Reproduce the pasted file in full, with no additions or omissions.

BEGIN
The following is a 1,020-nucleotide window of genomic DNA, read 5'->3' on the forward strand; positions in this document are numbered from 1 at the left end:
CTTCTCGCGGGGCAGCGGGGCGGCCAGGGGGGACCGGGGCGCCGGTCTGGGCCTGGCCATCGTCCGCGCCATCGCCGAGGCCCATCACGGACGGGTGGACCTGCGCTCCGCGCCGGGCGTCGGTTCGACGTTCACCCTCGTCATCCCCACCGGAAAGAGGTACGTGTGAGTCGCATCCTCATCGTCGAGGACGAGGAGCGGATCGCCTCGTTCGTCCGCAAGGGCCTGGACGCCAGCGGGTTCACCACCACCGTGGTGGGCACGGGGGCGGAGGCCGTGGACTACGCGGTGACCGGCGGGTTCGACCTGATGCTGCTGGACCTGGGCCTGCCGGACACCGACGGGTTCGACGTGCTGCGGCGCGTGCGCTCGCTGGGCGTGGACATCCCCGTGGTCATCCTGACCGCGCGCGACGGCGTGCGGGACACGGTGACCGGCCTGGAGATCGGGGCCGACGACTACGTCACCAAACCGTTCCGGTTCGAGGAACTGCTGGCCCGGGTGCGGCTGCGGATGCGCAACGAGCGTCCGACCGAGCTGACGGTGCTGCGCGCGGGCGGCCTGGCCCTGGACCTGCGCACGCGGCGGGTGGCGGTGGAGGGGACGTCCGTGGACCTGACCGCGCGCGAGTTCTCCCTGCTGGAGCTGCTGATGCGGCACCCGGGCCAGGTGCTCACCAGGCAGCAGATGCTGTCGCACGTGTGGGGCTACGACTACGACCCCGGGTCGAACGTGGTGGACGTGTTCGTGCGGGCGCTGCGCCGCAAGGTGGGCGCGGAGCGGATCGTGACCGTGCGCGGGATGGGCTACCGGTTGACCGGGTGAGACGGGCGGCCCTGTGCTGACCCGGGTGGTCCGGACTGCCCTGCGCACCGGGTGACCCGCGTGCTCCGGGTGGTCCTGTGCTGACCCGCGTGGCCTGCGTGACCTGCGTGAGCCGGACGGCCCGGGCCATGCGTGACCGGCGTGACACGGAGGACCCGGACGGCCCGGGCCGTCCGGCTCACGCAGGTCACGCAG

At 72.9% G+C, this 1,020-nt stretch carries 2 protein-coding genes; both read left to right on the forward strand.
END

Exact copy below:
The following is a 1,020-nucleotide window of genomic DNA, read 5'->3' on the forward strand; positions in this document are numbered from 1 at the left end:
CTTCTCGCGGGGCAGCGGGGCGGCCAGGGGGGACCGGGGCGCCGGTCTGGGCCTGGCCATCGTCCGCGCCATCGCCGAGGCCCATCACGGACGGGTGGACCTGCGCTCCGCGCCGGGCGTCGGTTCGACGTTCACCCTCGTCATCCCCACCGGAAAGAGGTACGTGTGAGTCGCATCCTCATCGTCGAGGACGAGGAGCGGATCGCCTCGTTCGTCCGCAAGGGCCTGGACGCCAGCGGGTTCACCACCACCGTGGTGGGCACGGGGGCGGAGGCCGTGGACTACGCGGTGACCGGCGGGTTCGACCTGATGCTGCTGGACCTGGGCCTGCCGGACACCGACGGGTTCGACGTGCTGCGGCGCGTGCGCTCGCTGGGCGTGGACATCCCCGTGGTCATCCTGACCGCGCGCGACGGCGTGCGGGACACGGTGACCGGCCTGGAGATCGGGGCCGACGACTACGTCACCAAACCGTTCCGGTTCGAGGAACTGCTGGCCCGGGTGCGGCTGCGGATGCGCAACGAGCGTCCGACCGAGCTGACGGTGCTGCGCGCGGGCGGCCTGGCCCTGGACCTGCGCACGCGGCGGGTGGCGGTGGAGGGGACGTCCGTGGACCTGACCGCGCGCGAGTTCTCCCTGCTGGAGCTGCTGATGCGGCACCCGGGCCAGGTGCTCACCAGGCAGCAGATGCTGTCGCACGTGTGGGGCTACGACTACGACCCCGGGTCGAACGTGGTGGACGTGTTCGTGCGGGCGCTGCGCCGCAAGGTGGGCGCGGAGCGGATCGTGACCGTGCGCGGGATGGGCTACCGGTTGACCGGGTGAGACGGGCGGCCCTGTGCTGACCCGGGTGGTCCGGACTGCCCTGCGCACCGGGTGACCCGCGTGCTCCGGGTGGTCCTGTGCTGACCCGCGTGGCCTGCGTGACCTGCGTGAGCCGGACGGCCCGGGCCATGCGTGACCGGCGTGACACGGAGGACCCGGACGGCCCGGGCCGTCCGGCTCACGCAGGTCACGCAG

At 72.9% G+C, this 1,020-nt stretch carries 2 protein-coding genes; both read left to right on the forward strand.